ESPN published an article earlier this week naming twelve bounce back candidates for the 2016-17 season and two New Orleans Pelicans made the list: Anthony Davis and Terrence Jones.
There were several criteria used that included players be in at least their fourth year in the NBA and their WARP’s had finished at least 3 wins below last season’s SHOENE projection. (See the following link for more on Kevin Pelton’s SCHOENE system.)
Like with the Carmelo predictions released last month, SHOENE projects Davis to have the biggest comeback this upcoming season provided the usual disclaimer is met — as long as he stays healthy.
The big thing undermining Davis' results last season was health, as he was limited to 61 games by shoulder and knee trouble.
Unfortunately, injuries are becoming an annual thing with him. Davis heads into his age-23 season with a career-high of 68 games played.
Beyond that, Davis became more fixated on the 3-point line. That's not a bad thing, but he needs to shoot better (32.4 percent last season). Also, spending more time on the perimeter cuts into Davis' offensive rebounding. And if he's going play out there, he needs to develop as a facilitator.
But SCHOENE sees what we all know -- time is on Davis' side and, really, it all comes down to health.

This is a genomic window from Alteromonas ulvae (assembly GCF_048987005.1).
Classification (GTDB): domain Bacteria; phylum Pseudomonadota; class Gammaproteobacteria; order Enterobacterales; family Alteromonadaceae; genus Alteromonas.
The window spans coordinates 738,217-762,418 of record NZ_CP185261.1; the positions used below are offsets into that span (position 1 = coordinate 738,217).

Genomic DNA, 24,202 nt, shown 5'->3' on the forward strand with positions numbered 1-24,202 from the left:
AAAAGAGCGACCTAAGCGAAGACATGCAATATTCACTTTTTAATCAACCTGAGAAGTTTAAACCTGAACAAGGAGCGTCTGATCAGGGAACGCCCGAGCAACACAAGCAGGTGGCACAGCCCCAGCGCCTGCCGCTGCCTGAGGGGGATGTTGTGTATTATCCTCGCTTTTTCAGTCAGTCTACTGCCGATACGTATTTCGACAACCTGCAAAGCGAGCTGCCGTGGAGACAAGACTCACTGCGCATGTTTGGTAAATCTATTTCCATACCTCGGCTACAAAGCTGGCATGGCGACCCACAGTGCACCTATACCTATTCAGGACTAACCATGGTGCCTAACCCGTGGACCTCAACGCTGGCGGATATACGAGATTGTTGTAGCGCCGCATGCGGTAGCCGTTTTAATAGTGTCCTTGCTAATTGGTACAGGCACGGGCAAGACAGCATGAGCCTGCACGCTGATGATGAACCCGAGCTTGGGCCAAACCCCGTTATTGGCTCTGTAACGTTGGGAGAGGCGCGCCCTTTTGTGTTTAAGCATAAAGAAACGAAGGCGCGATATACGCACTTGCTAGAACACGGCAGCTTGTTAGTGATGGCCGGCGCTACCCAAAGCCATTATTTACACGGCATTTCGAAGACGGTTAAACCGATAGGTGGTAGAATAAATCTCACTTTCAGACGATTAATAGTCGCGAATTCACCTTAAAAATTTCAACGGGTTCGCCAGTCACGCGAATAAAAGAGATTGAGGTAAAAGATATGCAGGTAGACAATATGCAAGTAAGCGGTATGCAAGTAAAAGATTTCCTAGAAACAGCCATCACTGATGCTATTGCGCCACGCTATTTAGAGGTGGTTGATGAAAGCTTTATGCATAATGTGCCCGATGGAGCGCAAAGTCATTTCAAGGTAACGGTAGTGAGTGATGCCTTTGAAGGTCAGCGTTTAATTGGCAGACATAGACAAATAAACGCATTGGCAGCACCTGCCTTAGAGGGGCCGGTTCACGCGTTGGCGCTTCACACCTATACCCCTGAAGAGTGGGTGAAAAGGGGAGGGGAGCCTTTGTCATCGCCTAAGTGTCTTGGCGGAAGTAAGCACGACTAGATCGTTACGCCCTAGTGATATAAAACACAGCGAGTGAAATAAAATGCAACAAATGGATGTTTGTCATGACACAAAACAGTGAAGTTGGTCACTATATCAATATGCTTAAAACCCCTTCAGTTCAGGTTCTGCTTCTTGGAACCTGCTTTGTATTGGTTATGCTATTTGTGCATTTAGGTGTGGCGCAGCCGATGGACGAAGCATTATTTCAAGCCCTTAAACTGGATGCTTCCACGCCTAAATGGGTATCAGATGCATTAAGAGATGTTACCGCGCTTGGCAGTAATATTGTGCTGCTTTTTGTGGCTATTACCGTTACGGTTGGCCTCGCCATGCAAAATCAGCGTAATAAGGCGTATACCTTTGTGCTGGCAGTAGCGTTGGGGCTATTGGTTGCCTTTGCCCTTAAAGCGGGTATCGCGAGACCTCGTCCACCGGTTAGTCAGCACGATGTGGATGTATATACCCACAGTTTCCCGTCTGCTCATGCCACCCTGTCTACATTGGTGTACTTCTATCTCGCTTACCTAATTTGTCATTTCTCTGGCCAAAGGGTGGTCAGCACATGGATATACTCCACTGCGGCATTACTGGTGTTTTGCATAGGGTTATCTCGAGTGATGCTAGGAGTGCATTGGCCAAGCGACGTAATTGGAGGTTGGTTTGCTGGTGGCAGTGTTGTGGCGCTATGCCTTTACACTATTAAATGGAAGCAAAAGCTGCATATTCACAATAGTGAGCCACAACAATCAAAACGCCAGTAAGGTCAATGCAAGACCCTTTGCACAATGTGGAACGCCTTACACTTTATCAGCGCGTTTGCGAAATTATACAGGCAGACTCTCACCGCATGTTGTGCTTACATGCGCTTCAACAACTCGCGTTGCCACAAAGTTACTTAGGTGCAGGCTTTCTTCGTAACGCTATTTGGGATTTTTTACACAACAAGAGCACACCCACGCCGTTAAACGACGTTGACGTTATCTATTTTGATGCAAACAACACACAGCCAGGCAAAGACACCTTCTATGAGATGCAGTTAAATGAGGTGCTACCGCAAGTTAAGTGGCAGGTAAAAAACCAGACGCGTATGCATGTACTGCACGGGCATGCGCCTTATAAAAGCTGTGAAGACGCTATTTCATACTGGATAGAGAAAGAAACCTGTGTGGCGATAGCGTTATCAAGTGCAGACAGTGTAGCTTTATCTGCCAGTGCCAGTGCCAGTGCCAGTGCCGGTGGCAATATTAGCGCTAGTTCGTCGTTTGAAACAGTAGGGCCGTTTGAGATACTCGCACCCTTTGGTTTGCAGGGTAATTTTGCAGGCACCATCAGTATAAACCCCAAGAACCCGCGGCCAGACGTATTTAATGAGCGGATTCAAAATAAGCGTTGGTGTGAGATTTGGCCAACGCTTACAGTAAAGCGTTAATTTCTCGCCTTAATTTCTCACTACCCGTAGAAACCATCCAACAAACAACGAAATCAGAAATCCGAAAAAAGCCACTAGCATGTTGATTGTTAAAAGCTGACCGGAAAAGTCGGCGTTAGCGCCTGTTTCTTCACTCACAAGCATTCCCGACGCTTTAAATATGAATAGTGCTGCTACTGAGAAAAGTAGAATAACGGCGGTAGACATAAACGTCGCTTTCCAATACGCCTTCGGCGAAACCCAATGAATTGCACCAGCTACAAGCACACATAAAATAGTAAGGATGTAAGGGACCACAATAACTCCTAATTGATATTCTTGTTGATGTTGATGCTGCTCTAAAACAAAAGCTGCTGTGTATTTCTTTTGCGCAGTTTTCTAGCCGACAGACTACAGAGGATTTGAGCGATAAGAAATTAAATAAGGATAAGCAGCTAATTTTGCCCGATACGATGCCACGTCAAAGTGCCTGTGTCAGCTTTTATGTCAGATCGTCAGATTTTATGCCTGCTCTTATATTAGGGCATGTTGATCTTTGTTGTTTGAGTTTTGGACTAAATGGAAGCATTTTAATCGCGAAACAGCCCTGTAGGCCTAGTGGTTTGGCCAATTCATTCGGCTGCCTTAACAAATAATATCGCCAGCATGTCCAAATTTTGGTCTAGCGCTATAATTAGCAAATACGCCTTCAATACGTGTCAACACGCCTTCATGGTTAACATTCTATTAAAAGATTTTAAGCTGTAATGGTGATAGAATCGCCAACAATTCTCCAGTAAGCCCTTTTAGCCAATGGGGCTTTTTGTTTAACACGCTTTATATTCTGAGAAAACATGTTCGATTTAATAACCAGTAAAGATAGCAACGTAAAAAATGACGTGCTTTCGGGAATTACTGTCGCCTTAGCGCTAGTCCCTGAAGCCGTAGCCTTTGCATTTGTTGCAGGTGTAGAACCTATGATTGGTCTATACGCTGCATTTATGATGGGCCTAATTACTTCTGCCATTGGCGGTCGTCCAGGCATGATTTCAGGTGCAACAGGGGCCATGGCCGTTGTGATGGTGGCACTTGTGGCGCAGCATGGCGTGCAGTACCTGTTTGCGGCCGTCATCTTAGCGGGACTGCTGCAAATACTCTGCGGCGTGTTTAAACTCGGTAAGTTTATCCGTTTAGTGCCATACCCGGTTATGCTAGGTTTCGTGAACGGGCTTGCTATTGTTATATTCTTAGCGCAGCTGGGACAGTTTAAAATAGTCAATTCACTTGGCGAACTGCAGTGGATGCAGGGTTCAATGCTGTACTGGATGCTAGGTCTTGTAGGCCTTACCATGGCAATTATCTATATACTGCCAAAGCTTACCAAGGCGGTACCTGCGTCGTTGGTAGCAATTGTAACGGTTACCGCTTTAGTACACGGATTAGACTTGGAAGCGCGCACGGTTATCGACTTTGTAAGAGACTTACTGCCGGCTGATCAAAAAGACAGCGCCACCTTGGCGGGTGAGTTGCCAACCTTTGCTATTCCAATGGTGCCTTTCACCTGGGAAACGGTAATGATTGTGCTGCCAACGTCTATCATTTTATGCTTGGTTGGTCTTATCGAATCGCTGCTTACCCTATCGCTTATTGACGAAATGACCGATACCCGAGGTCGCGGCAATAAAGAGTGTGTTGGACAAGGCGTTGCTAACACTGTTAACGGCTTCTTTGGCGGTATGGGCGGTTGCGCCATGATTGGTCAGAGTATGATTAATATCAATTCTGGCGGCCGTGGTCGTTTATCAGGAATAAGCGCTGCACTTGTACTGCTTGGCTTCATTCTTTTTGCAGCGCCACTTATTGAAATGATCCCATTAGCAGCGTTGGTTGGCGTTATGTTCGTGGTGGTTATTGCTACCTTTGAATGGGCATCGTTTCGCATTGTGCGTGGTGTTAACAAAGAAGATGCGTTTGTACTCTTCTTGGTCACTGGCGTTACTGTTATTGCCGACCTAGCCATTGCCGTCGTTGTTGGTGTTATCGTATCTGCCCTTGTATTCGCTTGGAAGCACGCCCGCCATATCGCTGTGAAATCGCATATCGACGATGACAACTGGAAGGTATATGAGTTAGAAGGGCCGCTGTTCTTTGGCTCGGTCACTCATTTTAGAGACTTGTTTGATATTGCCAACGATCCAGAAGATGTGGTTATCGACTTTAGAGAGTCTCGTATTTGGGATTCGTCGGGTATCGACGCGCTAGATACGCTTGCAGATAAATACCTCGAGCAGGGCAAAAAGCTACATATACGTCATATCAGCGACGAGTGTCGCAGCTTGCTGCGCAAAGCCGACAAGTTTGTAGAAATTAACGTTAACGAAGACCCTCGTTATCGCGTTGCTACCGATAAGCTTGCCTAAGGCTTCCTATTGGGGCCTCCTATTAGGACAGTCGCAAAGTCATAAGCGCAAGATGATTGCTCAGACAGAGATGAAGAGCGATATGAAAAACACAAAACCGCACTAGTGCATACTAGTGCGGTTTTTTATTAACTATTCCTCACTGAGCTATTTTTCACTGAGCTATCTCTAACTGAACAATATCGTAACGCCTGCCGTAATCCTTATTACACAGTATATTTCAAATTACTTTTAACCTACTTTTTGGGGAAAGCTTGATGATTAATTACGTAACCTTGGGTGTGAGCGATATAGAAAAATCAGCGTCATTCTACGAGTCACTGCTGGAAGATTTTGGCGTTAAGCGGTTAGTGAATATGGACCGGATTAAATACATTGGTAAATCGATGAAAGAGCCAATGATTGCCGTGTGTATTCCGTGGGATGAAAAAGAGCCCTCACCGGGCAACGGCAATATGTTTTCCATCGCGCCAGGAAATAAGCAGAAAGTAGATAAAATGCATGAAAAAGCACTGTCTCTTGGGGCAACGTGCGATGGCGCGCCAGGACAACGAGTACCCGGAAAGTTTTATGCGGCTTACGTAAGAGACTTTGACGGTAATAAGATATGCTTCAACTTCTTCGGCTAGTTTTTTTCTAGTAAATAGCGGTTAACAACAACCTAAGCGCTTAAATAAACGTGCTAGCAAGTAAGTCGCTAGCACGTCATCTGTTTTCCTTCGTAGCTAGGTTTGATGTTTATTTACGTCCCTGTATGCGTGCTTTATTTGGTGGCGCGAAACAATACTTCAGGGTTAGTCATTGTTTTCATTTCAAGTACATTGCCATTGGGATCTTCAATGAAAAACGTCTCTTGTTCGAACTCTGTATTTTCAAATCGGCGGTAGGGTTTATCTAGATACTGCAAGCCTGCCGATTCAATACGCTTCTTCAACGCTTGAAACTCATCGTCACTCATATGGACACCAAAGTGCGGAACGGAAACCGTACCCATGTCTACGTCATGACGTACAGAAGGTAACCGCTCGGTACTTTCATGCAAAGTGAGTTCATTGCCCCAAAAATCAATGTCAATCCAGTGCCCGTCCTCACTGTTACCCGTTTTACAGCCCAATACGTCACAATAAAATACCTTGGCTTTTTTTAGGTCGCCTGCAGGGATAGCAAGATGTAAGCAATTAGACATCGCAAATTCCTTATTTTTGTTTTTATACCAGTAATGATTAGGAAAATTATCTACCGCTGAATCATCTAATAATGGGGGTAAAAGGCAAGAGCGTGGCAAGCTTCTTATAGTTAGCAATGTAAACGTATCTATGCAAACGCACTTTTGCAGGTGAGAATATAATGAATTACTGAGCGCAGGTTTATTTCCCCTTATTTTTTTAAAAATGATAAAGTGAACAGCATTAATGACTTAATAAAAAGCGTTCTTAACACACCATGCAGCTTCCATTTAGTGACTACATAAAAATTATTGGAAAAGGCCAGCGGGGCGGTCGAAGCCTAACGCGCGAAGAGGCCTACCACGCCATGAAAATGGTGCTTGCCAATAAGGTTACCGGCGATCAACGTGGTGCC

Although his point and rebound totals were virtually identical the last two years, Davis’ efficiency and box score defensive impact fell precipitously under Alvin Gentry’s watch. Thus, expect many eyes to not only be on the superstar but the coaching staff as well.
In the twelfth and final slot, ESPN has selected Jones. By nearly any metric, his final season with the Houston Rockets was a tumultuous one, so much so that this once highly sought after big man was forced to sign a 1-yr minimum deal with the Pelicans.
Jones struggled badly in his final Rockets season on a Houston team that needed an answer at power forward. Now reunited with college teammate Anthony Davis in New Orleans, SCHOENE has Jones being a little less dependent on 3-pointers under Alvin Gentry and rebounding better. He's still young enough to own an upwards aging curve.
What do you guys think? Can Davis and Jones live up to this preseason hype, both staying healthy and putting up numbers similar to their sophomore campaigns, or are the odds greater that they fail to meet expectations?